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How the Bus Driver Shortage is Putting Passengers at Risk?

A Greyhound bus traveling from Los Angeles to Fresno crashed in Visalia recently. The accident resulted in 24 injuries, two of them serious. There were no deaths; everyone, including the driver, is expected to recover. This might not seem newsworthy except that it highlights a growing problem in bus transportation: a chronic shortage of bus drivers and the increased risk to passengers that entails. Throughout the U.S., tighter schedules and fewer drivers have led to more bus accidents in recent years. This shortage has impacted commuters, municipalities, and school bus companies.

The Visalia crash occurred at about 3:15 AM when the driver drifted over the right shoulder of Highway 99 and crashed through a fence. The bus ended up overturning onto its side before coming to rest in a parking lot. CHP officers at the scene reported the driver showed no evidence of drug or alcohol use, nor were other vehicles involved. Instead, they are looking into the possibility of driver fatigue.

Bus drivers will often test their physical and legal limits to reach their destinations on time even if they cross the line. “Like truck drivers, bus drivers must follow strict state and federal limits for hours driven. Also, because they are transporting passengers, they are held to a higher standard of care compared to civilian drivers,” explained J.J. Dominguez, CEO, and Founder of The Dominguez Firm. “In short, even with the severe shortage of bus drivers, transportation companies cannot impose unrealistic schedules on their drivers,” he continued.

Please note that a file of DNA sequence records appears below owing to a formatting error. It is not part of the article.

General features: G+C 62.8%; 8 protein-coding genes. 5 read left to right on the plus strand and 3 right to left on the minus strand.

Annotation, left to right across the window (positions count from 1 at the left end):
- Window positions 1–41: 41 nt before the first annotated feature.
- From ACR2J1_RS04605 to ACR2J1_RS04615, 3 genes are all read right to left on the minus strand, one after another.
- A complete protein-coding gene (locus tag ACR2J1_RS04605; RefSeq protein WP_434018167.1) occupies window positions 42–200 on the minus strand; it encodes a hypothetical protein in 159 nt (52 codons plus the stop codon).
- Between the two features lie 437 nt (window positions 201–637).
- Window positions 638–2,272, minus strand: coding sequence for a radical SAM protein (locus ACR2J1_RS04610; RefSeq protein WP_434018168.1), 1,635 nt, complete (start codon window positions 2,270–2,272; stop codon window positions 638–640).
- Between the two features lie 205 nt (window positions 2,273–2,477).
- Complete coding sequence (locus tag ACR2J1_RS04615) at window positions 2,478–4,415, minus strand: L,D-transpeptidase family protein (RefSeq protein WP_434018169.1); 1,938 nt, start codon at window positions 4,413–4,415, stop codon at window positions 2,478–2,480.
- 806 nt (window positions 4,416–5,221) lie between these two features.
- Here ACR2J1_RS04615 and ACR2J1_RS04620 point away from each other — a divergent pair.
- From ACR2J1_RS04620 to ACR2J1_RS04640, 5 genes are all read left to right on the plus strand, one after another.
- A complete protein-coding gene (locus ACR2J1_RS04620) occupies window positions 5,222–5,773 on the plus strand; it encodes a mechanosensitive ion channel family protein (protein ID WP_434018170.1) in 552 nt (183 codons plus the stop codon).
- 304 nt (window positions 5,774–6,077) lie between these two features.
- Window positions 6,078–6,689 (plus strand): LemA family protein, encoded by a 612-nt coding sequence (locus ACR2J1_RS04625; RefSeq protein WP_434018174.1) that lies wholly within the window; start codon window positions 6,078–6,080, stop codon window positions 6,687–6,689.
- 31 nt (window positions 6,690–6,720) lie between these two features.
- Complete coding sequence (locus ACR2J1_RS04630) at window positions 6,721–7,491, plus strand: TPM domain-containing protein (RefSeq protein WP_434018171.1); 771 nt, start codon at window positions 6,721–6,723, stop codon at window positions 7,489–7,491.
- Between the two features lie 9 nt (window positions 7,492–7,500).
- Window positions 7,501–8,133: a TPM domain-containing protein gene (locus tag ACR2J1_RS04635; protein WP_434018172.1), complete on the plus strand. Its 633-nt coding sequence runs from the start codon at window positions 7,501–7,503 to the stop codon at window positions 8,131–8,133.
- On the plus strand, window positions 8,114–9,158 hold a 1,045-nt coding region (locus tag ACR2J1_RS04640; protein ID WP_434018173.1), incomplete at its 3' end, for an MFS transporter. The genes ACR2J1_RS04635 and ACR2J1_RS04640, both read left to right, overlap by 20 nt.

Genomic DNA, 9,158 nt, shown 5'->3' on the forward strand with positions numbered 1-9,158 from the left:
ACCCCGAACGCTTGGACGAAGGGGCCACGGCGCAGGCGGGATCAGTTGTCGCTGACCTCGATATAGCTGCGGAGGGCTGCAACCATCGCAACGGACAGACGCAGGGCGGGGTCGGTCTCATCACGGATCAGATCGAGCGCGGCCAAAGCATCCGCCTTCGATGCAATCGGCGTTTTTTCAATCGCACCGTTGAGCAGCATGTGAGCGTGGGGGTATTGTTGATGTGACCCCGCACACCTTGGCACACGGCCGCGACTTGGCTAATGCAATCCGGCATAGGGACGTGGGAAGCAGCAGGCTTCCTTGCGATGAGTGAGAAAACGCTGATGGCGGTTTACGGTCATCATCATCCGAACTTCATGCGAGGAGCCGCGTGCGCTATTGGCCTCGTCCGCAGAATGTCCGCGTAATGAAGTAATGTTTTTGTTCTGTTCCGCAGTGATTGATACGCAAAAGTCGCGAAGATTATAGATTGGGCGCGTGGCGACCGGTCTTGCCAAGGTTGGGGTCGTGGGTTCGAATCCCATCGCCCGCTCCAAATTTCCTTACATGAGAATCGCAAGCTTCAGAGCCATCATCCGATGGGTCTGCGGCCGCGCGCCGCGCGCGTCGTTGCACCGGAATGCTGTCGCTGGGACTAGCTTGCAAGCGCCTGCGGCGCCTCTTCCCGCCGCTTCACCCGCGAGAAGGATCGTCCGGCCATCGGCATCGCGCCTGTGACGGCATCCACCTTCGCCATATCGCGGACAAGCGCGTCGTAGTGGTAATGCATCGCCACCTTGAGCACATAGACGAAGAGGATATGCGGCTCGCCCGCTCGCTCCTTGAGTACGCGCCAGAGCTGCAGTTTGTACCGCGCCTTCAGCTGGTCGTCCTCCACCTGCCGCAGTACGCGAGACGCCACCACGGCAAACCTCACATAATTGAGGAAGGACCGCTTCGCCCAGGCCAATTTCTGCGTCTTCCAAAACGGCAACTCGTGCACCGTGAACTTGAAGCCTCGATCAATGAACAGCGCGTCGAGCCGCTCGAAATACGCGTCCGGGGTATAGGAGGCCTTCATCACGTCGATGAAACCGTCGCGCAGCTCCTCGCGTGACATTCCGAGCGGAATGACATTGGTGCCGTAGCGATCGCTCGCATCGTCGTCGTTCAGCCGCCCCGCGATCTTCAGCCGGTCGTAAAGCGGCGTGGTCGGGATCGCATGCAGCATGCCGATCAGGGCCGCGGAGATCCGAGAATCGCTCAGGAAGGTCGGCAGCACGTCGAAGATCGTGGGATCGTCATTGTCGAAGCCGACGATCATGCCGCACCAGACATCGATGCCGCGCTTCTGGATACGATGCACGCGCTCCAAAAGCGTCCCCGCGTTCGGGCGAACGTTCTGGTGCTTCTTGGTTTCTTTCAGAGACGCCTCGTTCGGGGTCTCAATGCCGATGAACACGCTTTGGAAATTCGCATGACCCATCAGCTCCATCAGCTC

The problem shows no sign of abating, especially for school bus drivers. Before the pandemic, the median age of the average school bus driver was 56. Low wages, high stress, and fears of contracting COVID from being in a small enclosed space with unvaccinated children caused many drivers to quit.

The main change needed to deal with this shortage is obviously financial; competitive wages and more attractive benefits and sign-on bonuses to entice younger workers. Also, many of the cities that have a dire need for more municipal bus drivers such as New York and San Francisco are too expensive for many of the job candidates to live in.

Job quality improvements are essential too, but much harder to address. Many younger workers cite safety as another reason they won’t consider driving a bus. Indeed, the number of assaults has increased substantially over a 10-year period in most urban areas. Combine all of that with the added legal responsibility of driving a bus and major changes are long due. If not, we’ll continue to see more headlines about bus drivers falling asleep at the wheel with disastrous consequences for everyone involved.

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